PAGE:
After drummer Everett Morton and bassist Andy Cox began fighting, the end was in sight. By 1983, the band disbanded and Wakeling and Beat toaster/singer Ranking Roger formed General Public. The band charted two US singles “Tenderness and The Staples Cover “I’ll Take You There” and broke through to American audiences. But like the initial Beat lineup, the success was short-lived and GP broke up by 1988.
Following General Public’s breakup, the young star was suddenly bandless and he hit rock-bottom, drinking and not sure where to turn.
The ska gods were on Wakeling’s side however, as during a brief stay in Los Angeles, he found the love of his life, Damessa whom he would soon marry. The two would settle in Pacific Palisades and raise their two children, 19-year-old Max, a rapper, and now a soccer standout, and 18-year-old daughter Chloe, a guitar player who is taking lessons from the old man.
Wakeling’s two grown children from his first marriage Ingrid and Adam were also both musicians, and at one point Wakeling was going to start a family band called The Ska-tridge Family, obviously paying homage and satirizing the Patridge Family of the 70s US pop culture.
Wakeling is now a grandfather of two as well, and he sees this second wave of offspring as a proud grand-dad but pauses to think of his own humanity.
“It is absolutely glorious and yet at the same time bittersweet being a grandfather because I am close to dropping off the edge,” he says, adding, “It can be horrifying though, but it’s the best thing in the world really, and I get glimpses of a little me.”
And what of this Renaissance man’s enduring Beat band?
“Everybody seems to be in great form,” Wakeling says with satisfaction. “We have a new sound guy (Brad Engstrom) that travels with us, and that has really made all the difference. We have had fabulous consonance of sound the past few months, the vocals are clearer, and 80 percent of the shows are sold out so far.”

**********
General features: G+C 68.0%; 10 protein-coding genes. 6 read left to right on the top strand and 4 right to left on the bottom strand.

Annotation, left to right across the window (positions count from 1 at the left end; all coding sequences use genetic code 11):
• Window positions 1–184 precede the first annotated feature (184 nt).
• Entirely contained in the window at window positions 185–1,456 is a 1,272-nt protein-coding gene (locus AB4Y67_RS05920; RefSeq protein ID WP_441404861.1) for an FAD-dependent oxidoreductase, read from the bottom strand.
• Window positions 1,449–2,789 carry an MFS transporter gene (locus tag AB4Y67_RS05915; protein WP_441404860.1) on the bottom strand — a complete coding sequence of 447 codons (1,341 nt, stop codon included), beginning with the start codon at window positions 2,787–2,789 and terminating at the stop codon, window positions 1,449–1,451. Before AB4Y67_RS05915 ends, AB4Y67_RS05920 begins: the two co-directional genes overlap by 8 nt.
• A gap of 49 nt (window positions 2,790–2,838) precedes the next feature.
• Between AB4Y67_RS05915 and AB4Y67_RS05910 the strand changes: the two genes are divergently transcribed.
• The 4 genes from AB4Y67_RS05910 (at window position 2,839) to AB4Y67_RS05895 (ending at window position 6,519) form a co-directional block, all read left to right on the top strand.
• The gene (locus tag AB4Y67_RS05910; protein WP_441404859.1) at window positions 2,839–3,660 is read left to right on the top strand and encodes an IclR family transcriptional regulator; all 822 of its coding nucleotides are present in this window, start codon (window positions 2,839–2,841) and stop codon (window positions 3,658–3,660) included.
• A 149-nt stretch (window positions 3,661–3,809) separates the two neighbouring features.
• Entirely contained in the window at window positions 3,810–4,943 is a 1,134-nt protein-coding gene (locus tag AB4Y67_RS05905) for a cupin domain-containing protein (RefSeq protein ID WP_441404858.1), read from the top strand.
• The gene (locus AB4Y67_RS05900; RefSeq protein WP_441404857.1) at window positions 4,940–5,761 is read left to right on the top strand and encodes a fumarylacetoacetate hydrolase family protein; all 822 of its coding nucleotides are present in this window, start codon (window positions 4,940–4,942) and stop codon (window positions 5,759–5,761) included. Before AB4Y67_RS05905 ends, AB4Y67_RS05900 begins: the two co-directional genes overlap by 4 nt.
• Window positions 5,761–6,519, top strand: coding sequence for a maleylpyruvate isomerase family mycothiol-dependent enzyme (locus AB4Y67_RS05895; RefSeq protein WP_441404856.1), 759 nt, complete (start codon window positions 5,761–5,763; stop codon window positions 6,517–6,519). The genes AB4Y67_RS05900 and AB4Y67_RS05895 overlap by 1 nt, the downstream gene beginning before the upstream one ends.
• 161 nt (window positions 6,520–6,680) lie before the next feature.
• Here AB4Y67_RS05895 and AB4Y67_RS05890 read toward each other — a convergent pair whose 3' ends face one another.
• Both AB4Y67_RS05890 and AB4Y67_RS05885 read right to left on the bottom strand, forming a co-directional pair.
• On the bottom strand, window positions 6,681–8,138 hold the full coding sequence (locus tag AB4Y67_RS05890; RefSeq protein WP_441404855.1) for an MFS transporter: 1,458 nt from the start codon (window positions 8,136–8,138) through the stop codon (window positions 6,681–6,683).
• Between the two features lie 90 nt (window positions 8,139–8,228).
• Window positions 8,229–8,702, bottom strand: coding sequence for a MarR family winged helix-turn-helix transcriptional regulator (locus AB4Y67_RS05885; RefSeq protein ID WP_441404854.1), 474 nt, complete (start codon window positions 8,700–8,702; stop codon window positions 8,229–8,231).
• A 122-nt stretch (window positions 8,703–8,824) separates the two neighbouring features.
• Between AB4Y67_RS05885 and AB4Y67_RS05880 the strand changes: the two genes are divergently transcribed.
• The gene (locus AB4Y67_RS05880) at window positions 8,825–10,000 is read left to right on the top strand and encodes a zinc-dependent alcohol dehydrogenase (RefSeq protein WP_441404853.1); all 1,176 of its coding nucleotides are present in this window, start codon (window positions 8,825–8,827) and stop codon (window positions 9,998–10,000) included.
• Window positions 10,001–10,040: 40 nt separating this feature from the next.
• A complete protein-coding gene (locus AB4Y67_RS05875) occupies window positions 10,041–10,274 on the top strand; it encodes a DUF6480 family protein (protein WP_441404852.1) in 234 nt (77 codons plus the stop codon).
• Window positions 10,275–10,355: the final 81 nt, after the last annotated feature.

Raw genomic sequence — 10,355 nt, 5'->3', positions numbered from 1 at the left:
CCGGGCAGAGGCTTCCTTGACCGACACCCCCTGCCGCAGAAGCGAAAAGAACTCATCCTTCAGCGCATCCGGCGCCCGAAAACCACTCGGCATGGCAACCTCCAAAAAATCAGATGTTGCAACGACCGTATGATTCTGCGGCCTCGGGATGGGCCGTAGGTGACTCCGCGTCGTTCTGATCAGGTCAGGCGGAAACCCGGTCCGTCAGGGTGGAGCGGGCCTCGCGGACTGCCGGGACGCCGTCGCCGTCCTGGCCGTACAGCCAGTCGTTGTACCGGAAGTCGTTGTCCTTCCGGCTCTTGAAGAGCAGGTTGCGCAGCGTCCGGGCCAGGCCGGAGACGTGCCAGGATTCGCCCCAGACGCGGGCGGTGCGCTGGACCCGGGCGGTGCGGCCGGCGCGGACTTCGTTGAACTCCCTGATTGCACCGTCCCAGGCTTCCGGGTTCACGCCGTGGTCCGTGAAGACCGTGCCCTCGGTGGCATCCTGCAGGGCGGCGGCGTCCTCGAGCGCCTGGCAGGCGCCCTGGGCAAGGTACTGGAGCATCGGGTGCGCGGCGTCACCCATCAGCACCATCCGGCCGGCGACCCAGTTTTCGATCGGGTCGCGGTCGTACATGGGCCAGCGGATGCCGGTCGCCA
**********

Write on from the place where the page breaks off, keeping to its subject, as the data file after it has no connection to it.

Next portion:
Current lineup includes veteran bassist Wayne Lothian, who played with Wakeling in General Public. Drummer Rhythmm Epkins, toaster Antonee First Class, Rick Torres on lead guitar, Matt Morrrish on Sax and recent addition Kevin Lum on keyboards.
“Its’ now been over ten years with Rhythmm and Wayne,” Wakeling adds. “That definitely helps. We started off in a van for a few years before we got a bus. We polished off each others’ rough edges. But honestly, I have been playing with some of these guys longer than the original band, so it’s like Ron Wood being the newest Rolling Stone.”
“You learn how to co-exist in a van because there is not much room for intrigue in a band. If something is wrong it is wrong right then for everyone to see. You tend to deal with issue s and clean them up.”
The new-generation English Beat has been averaging nearly 150 shows a year, with some at typical clubs and venues and a few corporate parties thrown in for good measure. It was not until a few years back that Wakeling realized his fan base was not just on the respective coasts.
“We work both coasts a lot, and we’ve worked the middle of the country less. And now, we have started doing it (the heartland of the US) more the past two or three years.”
So over the course of five years, Wakeling and his mates have a string of cities across the entire US from which to set course on mini tours. April 14, Wakeling brings his Americanized Beat band back to Akron’s Musica, where it played in 2009.